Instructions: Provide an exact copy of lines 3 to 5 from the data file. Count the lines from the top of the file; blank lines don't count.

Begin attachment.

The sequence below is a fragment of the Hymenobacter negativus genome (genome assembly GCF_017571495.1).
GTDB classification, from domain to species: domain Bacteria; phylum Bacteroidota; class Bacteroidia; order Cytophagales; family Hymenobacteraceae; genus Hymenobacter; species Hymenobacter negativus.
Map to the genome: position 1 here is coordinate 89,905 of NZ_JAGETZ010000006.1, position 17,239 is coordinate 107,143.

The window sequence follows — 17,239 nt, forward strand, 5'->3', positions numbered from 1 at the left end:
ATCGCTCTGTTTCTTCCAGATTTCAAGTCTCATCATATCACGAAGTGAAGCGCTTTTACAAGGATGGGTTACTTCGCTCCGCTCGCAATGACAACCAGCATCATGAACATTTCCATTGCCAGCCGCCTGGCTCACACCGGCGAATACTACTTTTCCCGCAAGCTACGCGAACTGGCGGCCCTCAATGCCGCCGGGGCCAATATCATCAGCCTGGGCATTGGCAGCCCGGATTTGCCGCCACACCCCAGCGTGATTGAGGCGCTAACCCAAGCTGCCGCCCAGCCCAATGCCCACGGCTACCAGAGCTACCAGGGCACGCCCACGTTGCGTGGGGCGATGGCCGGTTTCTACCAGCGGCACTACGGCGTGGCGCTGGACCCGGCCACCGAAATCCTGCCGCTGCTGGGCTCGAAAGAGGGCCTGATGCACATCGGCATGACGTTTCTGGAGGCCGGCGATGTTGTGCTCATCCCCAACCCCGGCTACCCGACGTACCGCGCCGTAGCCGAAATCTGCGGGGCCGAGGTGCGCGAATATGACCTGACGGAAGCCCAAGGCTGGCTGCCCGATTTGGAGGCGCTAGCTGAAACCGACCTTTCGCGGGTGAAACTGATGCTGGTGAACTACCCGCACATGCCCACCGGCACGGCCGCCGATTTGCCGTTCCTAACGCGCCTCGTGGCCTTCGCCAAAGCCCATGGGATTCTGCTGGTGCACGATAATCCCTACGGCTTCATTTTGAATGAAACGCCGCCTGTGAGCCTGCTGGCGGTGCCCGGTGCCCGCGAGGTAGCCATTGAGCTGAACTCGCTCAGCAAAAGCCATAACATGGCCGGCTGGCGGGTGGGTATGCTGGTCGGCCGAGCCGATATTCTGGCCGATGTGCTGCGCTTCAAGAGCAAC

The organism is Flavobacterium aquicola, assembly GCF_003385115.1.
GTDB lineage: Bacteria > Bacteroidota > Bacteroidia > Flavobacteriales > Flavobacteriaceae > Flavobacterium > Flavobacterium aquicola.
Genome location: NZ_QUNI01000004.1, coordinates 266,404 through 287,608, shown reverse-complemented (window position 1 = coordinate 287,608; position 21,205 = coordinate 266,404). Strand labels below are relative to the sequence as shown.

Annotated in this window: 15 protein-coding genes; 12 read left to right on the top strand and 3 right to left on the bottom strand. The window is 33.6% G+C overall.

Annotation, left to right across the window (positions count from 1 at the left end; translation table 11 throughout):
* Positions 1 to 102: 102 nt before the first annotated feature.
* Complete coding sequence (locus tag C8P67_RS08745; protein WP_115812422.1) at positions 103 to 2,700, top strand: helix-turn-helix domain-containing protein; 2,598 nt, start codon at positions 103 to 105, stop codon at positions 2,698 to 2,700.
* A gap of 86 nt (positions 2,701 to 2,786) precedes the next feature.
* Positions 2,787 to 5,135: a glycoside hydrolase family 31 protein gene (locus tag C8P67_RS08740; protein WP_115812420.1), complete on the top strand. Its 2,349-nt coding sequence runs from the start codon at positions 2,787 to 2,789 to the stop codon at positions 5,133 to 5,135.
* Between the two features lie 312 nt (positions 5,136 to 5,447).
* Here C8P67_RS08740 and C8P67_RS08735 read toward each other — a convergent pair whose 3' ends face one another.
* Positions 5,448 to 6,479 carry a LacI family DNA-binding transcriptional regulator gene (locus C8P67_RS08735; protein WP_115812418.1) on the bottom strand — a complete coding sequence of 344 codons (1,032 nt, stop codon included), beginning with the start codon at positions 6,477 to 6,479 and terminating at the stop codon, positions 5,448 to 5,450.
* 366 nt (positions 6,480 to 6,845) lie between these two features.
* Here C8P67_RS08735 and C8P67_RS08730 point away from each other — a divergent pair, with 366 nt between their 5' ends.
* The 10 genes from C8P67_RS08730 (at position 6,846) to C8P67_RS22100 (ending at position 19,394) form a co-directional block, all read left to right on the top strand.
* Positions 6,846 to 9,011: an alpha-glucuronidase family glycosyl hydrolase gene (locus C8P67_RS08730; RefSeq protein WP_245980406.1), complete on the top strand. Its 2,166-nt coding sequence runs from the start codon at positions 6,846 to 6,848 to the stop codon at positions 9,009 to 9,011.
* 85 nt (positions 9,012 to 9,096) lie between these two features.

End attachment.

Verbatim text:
Map to the genome: position 1 here is coordinate 89,905 of NZ_JAGETZ010000006.1, position 17,239 is coordinate 107,143.

The window sequence follows — 17,239 nt, forward strand, 5'->3', positions numbered from 1 at the left end:
ATCGCTCTGTTTCTTCCAGATTTCAAGTCTCATCATATCACGAAGTGAAGCGCTTTTACAAGGATGGGTTACTTCGCTCCGCTCGCAATGACAACCAGCATCATGAACATTTCCATTGCCAGCCGCCTGGCTCACACCGGCGAATACTACTTTTCCCGCAAGCTACGCGAACTGGCGGCCCTCAATGCCGCCGGGGCCAATATCATCAGCCTGGGCATTGGCAGCCCGGATTTGCCGCCACACCCCAGCGTGATTGAGGCGCTAACCCAAGCTGCCGCCCAGCCCAATGCCCACGGCTACCAGAGCTACCAGGGCACGCCCACGTTGCGTGGGGCGATGGCCGGTTTCTACCAGCGGCACTACGGCGTGGCGCTGGACCCGGCCACCGAAATCCTGCCGCTGCTGGGCTCGAAAGAGGGCCTGATGCACATCGGCATGACGTTTCTGGAGGCCGGCGATGTTGTGCTCATCCCCAACCCCGGCTACCCGACGTACCGCGCCGTAGCCGAAATCTGCGGGGCCGAGGTGCGCGAATATGACCTGACGGAAGCCCAAGGCTGGCTGCCCGATTTGGAGGCGCTAGCTGAAACCGACCTTTCGCGGGTGAAACTGATGCTGGTGAACTACCCGCACATGCCCACCGGCACGGCCGCCGATTTGCCGTTCCTAACGCGCCTCGTGGCCTTCGCCAAAGCCCATGGGATTCTGCTGGTGCACGATAATCCCTACGGCTTCATTTTGAATGAAACGCCGCCTGTGAGCCTGCTGGCGGTGCCCGGTGCCCGCGAGGTAGCCATTGAGCTGAACTCGCTCAGCAAAAGCCATAACATGGCCGGCTGGCGGGTGGGTATGCTGGTCGGCCGAGCCGATATTCTGGCCGATGTGCTGCGCTTCAAGAGCAAC